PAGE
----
I decided to post the translated beginning of my book, which I plan to call Nasty Nights in English. It probably looks a bit different of the version that's been taken to Frankfurt Book Fair, but no worries. Sample it, taste it, enjoy it.
He turns to one side. Four in the morning.
He turns to the other. A woman.
By color, shape and smell of it, it should be Amanda. He checks the face.
The skin under her eyes is shiny. But over her cheek, it’s opaque. She called that a mixed skin type.
Her hair was changed. He touches it. The tresses fall apart in between his fingers.
He cannot tell her new colorwave right in this darkness. It’s probably located between color numbers 3 and 6, maybe a mix between two or more tones in the brown-reddish scale. He knows such things because he’s about to complete twelve years of hair intimacy.
She had a perm on the first time he met her, at Paulinha’s, at a time when he was but yet another boy in a trenchcoat in that miserable heat, and when she was considering to hold off college and go lounge around Europe just like her sisters and cousins had. She had spent the ’88 Winter as a redhead, recycling the half-coats and boots worn during her Hitchcock blonde stage (spiral buns and hair-sticks); in ’91 she mimicked a native girl, long dark straight hair, artificially tanned, tribal accessories, only to appear just before New Year’s Eve with a late-yuppie look. He could barely make out he was married to a blonde.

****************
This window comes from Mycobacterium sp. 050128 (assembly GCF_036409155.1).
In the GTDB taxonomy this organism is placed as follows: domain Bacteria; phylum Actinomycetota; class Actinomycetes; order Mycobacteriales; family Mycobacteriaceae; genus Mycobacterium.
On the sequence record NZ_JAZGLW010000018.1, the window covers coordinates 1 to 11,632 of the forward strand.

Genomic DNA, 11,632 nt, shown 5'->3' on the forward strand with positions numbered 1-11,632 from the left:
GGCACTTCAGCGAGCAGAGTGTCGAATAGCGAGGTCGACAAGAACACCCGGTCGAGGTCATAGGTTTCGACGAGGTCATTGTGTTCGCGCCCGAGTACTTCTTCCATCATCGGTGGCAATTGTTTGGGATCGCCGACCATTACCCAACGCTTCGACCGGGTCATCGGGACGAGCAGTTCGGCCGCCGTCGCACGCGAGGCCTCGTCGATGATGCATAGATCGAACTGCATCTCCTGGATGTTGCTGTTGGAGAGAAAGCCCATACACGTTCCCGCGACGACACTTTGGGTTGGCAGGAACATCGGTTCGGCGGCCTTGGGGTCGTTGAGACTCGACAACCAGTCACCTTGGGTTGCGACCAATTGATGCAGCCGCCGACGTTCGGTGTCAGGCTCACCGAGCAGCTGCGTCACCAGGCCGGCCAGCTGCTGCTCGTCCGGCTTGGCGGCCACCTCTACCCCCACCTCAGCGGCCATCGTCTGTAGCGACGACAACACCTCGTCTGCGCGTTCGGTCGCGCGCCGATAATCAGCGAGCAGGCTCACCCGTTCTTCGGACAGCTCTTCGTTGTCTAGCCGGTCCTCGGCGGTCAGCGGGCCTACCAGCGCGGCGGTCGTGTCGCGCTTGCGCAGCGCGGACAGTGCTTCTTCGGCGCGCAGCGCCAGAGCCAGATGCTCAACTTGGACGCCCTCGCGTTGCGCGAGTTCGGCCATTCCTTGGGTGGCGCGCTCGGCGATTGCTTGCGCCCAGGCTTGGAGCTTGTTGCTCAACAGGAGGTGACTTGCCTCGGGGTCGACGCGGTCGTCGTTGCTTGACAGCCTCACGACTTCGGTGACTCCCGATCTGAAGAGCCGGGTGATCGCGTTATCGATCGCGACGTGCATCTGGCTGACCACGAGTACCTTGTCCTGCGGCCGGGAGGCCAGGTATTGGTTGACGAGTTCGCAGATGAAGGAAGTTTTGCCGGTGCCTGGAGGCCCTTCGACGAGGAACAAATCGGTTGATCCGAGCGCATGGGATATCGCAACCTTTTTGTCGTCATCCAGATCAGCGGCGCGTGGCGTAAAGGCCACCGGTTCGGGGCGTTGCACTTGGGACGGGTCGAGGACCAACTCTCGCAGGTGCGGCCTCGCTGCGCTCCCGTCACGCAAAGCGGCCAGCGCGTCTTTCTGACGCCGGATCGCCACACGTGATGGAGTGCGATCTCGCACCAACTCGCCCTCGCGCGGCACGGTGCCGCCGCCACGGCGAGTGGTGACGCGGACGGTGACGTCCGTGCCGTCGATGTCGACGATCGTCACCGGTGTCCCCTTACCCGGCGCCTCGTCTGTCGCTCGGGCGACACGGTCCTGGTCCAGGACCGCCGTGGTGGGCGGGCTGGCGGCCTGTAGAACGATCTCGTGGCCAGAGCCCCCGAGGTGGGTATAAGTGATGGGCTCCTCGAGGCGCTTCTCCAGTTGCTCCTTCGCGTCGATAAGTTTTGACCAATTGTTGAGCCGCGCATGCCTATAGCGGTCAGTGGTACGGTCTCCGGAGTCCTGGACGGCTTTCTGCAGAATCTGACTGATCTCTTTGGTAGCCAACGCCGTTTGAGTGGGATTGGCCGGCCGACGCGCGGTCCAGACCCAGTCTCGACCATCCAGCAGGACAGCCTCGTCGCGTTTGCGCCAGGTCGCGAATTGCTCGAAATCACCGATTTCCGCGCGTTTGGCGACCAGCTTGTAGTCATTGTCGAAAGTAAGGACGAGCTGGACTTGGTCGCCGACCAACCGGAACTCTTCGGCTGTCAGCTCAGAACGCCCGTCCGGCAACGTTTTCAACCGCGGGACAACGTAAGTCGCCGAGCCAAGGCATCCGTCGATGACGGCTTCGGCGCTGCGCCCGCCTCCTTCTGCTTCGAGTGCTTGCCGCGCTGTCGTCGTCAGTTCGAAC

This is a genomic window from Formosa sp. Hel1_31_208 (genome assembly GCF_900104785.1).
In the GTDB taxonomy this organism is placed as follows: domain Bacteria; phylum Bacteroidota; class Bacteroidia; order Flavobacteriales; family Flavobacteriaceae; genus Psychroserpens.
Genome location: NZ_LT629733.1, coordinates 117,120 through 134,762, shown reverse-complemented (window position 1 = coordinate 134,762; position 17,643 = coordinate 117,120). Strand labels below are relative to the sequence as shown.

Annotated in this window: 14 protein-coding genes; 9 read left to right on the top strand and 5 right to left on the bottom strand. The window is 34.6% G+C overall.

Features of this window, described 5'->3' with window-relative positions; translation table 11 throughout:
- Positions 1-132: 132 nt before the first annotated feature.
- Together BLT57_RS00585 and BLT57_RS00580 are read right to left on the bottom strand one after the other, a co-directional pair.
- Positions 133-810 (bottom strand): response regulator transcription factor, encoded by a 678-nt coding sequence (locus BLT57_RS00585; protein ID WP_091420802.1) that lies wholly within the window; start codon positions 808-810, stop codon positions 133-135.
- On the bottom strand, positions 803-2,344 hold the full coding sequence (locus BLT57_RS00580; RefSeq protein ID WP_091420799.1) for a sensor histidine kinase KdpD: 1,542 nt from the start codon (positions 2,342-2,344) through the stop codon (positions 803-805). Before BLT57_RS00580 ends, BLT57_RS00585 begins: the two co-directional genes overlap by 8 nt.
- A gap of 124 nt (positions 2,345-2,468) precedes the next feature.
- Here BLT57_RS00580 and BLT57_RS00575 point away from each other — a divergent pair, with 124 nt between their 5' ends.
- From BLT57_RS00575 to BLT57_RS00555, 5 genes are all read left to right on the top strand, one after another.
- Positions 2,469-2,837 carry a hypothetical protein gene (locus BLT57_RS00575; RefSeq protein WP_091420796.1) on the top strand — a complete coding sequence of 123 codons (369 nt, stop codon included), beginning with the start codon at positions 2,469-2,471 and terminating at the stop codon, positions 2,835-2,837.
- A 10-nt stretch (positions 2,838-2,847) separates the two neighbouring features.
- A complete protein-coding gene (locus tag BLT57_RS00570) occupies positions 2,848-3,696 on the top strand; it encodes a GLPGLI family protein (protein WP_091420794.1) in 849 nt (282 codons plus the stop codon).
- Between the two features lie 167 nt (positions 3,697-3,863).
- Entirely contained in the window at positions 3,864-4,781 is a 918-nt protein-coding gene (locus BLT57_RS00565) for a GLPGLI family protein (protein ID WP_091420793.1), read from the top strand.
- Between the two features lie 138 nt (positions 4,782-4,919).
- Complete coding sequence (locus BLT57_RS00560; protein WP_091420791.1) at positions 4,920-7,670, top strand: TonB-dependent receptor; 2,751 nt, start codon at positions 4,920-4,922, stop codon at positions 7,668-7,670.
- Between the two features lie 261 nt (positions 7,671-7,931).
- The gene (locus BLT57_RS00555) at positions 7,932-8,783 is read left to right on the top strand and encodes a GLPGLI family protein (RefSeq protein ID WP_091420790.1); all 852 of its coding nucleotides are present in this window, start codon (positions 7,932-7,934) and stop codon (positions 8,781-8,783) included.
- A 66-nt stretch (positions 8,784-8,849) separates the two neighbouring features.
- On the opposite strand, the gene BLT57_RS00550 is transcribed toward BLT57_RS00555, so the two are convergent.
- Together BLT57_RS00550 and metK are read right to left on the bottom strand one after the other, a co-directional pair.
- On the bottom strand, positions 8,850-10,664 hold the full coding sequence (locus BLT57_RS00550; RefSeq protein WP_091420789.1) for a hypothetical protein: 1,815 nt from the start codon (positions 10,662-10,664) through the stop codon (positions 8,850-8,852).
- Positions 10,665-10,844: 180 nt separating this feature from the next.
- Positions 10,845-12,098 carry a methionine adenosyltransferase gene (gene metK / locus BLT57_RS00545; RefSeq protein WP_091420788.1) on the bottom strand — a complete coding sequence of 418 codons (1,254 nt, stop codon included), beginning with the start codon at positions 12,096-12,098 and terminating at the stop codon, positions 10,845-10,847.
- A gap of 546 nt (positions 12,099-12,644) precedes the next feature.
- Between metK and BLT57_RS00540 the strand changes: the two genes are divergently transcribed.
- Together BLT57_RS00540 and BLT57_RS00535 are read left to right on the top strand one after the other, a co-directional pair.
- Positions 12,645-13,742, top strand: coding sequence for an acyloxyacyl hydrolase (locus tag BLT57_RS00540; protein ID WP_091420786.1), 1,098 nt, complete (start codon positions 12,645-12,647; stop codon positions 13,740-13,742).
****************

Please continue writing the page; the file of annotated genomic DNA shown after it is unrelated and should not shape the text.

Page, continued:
From his vantage point he could see stars, even laying down as he was. Stars. Shining as if nothing was happening. Whilst somewhere in town people were drunk and naked having dirty hot sex. And laughing as if things were granted and easy, not belligerent and covetous.
So stars were bothersome and he would close them curtains if they existed. But they didn’t. His wife had asked for his input and he had said whatever. Now he sorely repented in a china cabinet.
At least he has nothing of interest to be looked upon.
In the trash bin, he discovers an auburn chestnut color. Its name: Tobacco Honey.
Amanda’s watching turned-off TV. Again.
The first time he busted this behaviour of hers, in the middle of a black-out, he was sure she didn’t sit there every afternoon, first thing when home from work, just to watch TV. No way. She was brooding.
He cooks up an approach.
He opens the cabinet door left of the TV.
There’s a half-bottle of whisky.
He quickly closes it.
She had lightened a cigarette. TV still off. Of course, TV does get worse each day, but the fact that she had stopped to bother turning on the TV before complaining about the quality of the programmes, and even allowing the irresponsible color-show to disguise any darker thoughts, was very worrysome.
link to this post ~ 11:13 AM
|blog_sibylla (English version) - by Simone Campos|
Don't bother to buy any of it, it's all in Portuguese.